Food waste bins could be rolled out across Portsmouth following trial sucess
EVERY household in Portsmouth could soon have separate bins for food waste as it was revealed more than 175 tonnes of scraps were recycled during three months of a trial.
Since September last year around 4,800 homes in the city have been using food waste caddies, which saw a 20 per cent reduction in black bag rubbish.
As part of the scheme the leftovers are taken to a plant in Bournemouth for treatment where they are converted into biogas and used to generate electricity, heat or transport fuels as well as a fertiliser for agriculture.
Based on the success of the trial Portsmouth City Council will consider rolling it out across all homes.
The council's environment boss, Councillor Dave Ashmore, said: 'These food waste trial results are fantastic.
'It is great to see the uptake in the trial with 175 tonnes of food waste sent to recycling.
'We are committed to do whatever we can to reduce waste and recycle more and the residents' commitment to recycling has been extremely positive.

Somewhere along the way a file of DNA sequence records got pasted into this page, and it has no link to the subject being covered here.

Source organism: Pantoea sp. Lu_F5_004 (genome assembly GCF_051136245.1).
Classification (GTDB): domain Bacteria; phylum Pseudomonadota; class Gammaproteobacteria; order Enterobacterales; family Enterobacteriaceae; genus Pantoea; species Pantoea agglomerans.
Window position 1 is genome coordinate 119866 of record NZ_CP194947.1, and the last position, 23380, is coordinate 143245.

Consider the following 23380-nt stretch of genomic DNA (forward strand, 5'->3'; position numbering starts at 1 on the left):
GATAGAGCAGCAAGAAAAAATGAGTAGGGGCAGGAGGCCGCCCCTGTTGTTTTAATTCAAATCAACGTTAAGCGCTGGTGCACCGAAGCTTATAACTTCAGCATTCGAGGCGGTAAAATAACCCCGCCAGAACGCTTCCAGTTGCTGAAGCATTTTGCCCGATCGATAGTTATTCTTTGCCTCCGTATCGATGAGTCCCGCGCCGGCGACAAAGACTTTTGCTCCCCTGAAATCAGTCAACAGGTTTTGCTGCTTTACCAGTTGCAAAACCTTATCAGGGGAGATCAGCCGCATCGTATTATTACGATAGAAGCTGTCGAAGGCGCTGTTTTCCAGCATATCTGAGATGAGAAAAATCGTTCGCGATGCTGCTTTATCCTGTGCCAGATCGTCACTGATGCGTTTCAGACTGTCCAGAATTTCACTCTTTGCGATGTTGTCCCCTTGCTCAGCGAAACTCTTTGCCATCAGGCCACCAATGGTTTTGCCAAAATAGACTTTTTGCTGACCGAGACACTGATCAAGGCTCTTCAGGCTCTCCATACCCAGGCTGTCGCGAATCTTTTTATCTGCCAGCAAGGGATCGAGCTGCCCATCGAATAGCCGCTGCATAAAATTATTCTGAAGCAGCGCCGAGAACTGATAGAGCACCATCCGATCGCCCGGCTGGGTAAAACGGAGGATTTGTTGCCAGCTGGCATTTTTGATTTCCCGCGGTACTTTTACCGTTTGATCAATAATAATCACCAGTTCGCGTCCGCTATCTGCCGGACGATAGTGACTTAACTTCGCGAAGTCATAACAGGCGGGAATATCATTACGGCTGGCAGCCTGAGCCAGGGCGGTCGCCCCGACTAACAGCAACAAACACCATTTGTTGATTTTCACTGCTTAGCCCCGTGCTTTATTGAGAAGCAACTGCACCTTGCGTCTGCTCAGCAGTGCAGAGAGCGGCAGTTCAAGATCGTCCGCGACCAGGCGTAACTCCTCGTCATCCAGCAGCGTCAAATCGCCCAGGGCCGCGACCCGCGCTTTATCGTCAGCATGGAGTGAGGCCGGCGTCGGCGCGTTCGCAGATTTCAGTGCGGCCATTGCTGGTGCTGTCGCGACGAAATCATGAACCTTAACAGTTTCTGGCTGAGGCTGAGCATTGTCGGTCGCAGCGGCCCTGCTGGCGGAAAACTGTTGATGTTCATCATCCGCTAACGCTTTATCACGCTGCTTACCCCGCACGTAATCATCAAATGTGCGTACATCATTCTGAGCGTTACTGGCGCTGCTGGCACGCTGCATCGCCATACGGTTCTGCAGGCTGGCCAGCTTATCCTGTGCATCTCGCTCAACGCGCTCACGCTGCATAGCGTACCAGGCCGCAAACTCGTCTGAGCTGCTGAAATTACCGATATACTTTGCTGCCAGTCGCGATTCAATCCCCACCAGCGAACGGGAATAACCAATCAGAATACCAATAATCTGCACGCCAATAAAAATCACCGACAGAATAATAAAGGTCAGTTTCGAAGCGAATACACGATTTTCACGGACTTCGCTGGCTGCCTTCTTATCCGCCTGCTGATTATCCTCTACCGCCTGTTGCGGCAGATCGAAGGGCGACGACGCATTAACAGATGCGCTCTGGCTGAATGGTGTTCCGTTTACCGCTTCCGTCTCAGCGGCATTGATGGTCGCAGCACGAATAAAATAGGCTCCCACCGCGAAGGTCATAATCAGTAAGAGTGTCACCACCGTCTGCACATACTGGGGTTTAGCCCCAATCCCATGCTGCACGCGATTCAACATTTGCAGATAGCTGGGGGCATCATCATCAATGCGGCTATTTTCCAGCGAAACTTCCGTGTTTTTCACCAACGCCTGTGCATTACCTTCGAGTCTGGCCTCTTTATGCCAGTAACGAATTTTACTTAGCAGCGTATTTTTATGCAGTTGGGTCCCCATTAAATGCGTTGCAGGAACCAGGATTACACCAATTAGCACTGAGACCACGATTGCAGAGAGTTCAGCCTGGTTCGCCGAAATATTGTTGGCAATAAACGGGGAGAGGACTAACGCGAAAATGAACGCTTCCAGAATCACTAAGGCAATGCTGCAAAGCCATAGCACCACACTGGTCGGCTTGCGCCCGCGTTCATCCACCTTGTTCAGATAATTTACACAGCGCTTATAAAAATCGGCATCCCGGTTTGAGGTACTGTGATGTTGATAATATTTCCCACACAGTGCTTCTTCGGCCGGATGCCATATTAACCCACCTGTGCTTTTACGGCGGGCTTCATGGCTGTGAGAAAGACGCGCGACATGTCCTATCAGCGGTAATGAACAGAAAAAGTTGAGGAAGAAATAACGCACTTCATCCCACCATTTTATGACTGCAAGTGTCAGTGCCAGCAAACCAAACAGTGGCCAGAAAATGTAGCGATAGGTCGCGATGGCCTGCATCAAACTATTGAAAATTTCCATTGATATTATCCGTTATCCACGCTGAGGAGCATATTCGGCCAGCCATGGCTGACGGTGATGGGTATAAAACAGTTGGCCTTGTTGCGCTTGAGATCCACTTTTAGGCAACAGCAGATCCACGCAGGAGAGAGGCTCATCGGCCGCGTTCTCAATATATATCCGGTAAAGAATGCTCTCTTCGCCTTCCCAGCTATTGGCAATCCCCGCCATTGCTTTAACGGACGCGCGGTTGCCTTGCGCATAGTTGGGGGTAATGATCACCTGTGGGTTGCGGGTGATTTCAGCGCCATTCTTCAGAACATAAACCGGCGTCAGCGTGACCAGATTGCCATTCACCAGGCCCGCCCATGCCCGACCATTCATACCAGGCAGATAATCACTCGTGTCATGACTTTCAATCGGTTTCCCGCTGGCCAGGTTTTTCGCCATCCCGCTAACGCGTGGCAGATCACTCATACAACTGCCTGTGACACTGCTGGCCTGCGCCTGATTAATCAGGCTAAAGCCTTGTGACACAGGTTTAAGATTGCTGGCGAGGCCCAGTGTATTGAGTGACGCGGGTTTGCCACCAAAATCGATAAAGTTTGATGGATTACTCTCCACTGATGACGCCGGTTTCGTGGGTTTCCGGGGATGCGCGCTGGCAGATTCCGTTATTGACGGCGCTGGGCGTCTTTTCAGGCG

'I am excited to see the results of the second half of the trial. Thanks to the Portsmouth communities for doing such a great job.'
The trial, which covered homes in Drayton, Cosham, Somerstown, Old Portsmouth, Portsea, Southsea, Eastney and Baffins, will run until March when a decision on whether to make it city wide will be made.
Two caddies are provided for each home - a small one for the kitchen and a larger one for collection.
Items that can be put in the caddy include all uneaten food and plate scrapings, teabags and coffee grounds, vegetable peelings, egg shells and cut flowers. It can’t be used for liquids or packaging of any kind.
The trial covered around 8,000 homes but only 60 per cent took part.